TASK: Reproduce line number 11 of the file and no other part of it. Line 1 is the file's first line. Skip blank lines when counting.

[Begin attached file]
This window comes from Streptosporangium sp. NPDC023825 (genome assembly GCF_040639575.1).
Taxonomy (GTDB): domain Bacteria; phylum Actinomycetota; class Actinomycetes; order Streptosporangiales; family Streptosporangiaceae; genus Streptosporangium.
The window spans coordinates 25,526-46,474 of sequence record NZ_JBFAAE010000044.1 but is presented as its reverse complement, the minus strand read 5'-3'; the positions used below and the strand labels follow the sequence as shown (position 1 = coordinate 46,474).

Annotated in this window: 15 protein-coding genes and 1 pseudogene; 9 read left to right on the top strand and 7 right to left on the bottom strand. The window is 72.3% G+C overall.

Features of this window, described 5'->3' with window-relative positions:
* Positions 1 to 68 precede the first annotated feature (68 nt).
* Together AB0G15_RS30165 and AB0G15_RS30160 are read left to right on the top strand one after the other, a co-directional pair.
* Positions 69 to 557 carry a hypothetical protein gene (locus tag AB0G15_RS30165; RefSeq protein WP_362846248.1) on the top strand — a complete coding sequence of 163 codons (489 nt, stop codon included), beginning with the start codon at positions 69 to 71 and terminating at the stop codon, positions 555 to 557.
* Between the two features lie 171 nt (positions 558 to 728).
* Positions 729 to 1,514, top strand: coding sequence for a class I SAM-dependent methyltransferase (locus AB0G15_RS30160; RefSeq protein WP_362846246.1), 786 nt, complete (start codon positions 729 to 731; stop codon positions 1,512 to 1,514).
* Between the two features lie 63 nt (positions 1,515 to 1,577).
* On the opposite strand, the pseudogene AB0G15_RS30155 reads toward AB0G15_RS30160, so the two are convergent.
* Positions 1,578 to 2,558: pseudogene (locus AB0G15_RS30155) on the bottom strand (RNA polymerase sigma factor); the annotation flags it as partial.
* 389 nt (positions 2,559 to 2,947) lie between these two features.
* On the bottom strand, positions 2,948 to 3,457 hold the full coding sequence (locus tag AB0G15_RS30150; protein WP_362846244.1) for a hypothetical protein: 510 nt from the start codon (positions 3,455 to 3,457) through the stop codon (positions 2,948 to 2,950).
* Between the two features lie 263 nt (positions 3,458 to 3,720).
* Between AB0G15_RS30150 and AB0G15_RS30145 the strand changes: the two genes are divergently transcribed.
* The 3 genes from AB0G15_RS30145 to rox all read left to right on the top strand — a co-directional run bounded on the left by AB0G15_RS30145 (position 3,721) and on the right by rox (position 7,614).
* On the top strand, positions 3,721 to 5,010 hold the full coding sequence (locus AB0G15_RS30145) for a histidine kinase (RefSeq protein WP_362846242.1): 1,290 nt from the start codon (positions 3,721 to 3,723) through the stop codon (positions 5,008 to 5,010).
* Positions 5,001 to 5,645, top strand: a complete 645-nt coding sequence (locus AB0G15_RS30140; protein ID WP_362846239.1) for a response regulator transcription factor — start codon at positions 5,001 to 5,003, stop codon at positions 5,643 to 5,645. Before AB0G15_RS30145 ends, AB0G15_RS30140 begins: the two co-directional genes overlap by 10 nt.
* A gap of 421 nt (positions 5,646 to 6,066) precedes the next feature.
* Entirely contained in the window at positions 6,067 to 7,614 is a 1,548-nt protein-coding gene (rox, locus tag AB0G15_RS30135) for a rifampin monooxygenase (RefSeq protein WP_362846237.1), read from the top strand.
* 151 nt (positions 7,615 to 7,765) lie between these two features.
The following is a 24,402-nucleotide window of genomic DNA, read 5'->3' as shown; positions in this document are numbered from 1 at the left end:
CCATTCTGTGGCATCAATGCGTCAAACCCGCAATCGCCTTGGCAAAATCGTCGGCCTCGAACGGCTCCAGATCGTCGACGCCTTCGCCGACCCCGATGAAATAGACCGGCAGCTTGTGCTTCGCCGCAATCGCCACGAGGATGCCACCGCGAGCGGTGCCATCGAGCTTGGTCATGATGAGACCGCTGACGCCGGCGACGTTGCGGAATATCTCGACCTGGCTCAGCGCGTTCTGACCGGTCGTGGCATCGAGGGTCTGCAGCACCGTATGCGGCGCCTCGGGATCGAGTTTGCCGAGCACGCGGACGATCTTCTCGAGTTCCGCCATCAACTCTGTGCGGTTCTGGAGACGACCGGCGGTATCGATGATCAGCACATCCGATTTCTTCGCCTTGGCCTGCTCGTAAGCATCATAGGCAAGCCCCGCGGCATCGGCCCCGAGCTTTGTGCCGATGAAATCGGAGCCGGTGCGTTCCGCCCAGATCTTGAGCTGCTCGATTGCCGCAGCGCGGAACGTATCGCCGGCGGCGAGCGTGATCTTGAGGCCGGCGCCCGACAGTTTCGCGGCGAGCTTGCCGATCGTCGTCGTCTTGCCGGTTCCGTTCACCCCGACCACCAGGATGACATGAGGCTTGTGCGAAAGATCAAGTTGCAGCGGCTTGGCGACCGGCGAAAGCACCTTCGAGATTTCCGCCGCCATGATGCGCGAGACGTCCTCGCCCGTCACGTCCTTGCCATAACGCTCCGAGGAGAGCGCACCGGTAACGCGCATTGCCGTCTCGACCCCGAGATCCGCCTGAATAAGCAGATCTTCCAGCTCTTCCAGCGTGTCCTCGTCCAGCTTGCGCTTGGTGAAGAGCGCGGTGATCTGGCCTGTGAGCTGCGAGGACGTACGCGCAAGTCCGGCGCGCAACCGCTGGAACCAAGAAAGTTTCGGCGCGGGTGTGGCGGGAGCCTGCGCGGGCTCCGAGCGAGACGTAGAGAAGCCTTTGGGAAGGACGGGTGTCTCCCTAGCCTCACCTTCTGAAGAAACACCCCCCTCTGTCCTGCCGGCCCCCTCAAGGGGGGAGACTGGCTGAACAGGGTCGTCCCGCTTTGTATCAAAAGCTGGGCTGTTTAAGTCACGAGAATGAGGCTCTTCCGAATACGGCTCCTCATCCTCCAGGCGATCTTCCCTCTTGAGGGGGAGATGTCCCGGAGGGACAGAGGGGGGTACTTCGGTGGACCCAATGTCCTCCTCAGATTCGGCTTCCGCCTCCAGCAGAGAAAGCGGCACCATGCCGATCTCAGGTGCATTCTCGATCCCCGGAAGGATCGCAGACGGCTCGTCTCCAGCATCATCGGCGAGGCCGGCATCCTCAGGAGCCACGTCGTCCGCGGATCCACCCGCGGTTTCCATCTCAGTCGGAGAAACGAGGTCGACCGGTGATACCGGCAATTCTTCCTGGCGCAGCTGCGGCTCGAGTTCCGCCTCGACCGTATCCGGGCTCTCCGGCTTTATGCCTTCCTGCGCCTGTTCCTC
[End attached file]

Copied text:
* Between the two features lie 63 nt (positions 1,515 to 1,577).